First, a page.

Two doctors involved in Ruan were found guilty under the law. Xiulu Ruan was found guilty of distributing restricted medications without a valid medical need and beyond the scope of competence. Ruan was found guilty mostly of operating a “pill mill.” In the second case, Shakeel Kahn was found guilty on 18 counts of violating the law for dispensing prescriptions for banned substances, mostly opioids. The district courts’ failure to provide the jury instructions to assess each doctor’s subjective intent and knowledge while prescribing and whether they knew their conduct were unlawful was the main point of contention on appeal.
The doctors could not be found guilty based alone on the fact that the prescriptions themselves were not valid, according to the Supreme Court, hence the jury should have been given instructions to take this into account.
The Supreme Court’s decision has made it more challenging for the government to convict doctors for improperly prescribing drugs in violation of the statute. In addition to the previously required objective criteria, the government’s burden has been increased by the court’s reading of the “unless as authorized” provision.
Previously, the government only needed to demonstrate beyond a reasonable doubt that a doctor had intentionally or knowingly dispensed or distributed a controlled substance and that it had not been authorized. Now, the government must also demonstrate beyond a reasonable doubt that the doctor had dispensed or distributed the controlled substance in question while being aware that they were not authorized to do so.
Ruan addressed the actions of two doctors, but the ruling seems to be applicable to all “approved” participants in the controlled substance market. The act is not just for medical professionals. Pharmacists, medication producers, and drug distributors are just a few of the parties that the legislation covers and who could be impacted by the court’s ruling.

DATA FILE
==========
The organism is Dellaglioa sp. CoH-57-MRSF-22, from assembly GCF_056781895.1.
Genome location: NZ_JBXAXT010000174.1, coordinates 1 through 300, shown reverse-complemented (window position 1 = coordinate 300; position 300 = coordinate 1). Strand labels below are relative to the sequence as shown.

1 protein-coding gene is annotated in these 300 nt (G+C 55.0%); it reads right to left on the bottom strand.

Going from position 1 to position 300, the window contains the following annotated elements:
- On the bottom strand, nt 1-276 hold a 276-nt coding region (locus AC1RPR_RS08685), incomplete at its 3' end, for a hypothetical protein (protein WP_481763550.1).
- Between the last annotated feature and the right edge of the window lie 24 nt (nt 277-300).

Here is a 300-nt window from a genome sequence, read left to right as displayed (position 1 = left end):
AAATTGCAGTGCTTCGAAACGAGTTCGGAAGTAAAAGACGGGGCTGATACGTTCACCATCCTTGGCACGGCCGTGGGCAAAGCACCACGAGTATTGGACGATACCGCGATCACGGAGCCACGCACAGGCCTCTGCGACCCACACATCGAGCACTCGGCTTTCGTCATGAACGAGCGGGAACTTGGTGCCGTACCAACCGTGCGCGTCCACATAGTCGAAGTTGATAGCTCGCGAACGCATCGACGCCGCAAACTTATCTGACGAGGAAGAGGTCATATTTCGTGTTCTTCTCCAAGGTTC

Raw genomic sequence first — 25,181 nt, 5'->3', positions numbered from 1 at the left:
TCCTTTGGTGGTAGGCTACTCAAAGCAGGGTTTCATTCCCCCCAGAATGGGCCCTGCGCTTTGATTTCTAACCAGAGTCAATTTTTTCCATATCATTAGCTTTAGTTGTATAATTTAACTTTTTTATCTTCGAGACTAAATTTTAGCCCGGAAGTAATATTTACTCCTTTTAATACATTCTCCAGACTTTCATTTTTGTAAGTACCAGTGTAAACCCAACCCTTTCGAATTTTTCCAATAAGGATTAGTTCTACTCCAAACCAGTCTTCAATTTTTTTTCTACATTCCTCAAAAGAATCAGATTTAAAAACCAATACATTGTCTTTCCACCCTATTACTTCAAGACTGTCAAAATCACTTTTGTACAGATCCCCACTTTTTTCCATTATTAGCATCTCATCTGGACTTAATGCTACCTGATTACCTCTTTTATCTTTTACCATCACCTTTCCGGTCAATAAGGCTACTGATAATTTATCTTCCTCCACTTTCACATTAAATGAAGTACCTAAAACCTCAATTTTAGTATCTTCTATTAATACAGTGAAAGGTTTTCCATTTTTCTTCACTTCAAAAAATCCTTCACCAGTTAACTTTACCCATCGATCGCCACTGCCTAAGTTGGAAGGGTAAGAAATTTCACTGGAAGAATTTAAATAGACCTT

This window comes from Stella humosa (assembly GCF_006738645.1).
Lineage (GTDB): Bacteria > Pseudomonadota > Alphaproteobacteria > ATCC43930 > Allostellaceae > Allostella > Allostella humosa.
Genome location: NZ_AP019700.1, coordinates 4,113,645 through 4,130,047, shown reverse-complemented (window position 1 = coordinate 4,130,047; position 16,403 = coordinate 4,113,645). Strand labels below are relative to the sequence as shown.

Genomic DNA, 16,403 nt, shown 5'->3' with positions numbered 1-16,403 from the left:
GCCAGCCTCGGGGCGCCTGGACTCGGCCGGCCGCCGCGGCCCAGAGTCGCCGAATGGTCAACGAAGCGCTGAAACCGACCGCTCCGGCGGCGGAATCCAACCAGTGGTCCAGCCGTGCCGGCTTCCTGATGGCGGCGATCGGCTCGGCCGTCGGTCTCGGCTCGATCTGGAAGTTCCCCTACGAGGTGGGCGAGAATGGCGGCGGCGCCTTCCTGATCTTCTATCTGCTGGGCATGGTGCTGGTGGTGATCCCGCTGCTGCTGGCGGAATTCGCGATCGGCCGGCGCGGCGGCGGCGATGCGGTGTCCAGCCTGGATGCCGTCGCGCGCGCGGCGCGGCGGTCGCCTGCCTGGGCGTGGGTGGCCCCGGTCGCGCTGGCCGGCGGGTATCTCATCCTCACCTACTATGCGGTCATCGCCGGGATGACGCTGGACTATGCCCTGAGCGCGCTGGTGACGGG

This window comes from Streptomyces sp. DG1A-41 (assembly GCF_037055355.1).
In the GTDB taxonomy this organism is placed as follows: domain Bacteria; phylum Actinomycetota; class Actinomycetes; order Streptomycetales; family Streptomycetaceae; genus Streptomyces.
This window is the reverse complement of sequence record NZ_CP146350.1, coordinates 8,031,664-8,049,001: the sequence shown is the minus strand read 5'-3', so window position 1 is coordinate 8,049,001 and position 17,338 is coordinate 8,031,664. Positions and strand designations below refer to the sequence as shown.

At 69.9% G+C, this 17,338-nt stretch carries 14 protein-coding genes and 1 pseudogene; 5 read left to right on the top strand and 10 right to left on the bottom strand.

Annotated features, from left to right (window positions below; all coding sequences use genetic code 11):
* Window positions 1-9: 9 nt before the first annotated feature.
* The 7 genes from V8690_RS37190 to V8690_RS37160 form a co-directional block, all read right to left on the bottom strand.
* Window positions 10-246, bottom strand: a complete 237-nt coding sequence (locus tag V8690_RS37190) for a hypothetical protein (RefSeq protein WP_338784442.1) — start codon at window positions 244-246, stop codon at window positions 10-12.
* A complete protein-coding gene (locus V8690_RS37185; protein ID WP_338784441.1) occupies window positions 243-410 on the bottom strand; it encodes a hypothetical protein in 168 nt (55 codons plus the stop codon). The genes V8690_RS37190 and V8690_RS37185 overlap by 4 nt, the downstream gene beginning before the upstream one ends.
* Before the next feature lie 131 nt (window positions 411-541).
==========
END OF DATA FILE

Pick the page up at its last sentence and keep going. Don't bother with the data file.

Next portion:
Due to the previously existing uncertainty in the law, the government brought proceedings under the act against these additional healthcare providers. Convictions of these parties may be less likely to occur as a result of this additional burden of proof, as well as less likely for the government to pursue.
Ruan appears to have confined itself to criminal prosecutions brought in accordance with the legislation since it construed a federal criminal statute. However, given the nature of the statute, it is still unclear if the verdict would have an impact on federal civil court cases. 8 Similar factual circumstances to those in criminal cases brought under the statute give rise to civil litigation under it. No prohibited substance that is a prescription drug may be supplied without the written prescription of a practitioner, according to the section of the statute that controls civil infractions.
In the civil context, the definition of a proper prescription is based on the same regulation that is used to define what is “allowed” under the criminal sections of the act. It is reasonable to question whether the analysis in Ruan applies to civil litigation for inappropriate prescribing in light of this. A civil defendant may claim that the same intent or knowledge required to prescribe or dispense without authorization in a criminal case would be required to prove a civil violation of the statute when interpreting the statute in a civil context and relying on the same definition of what is “authorized.”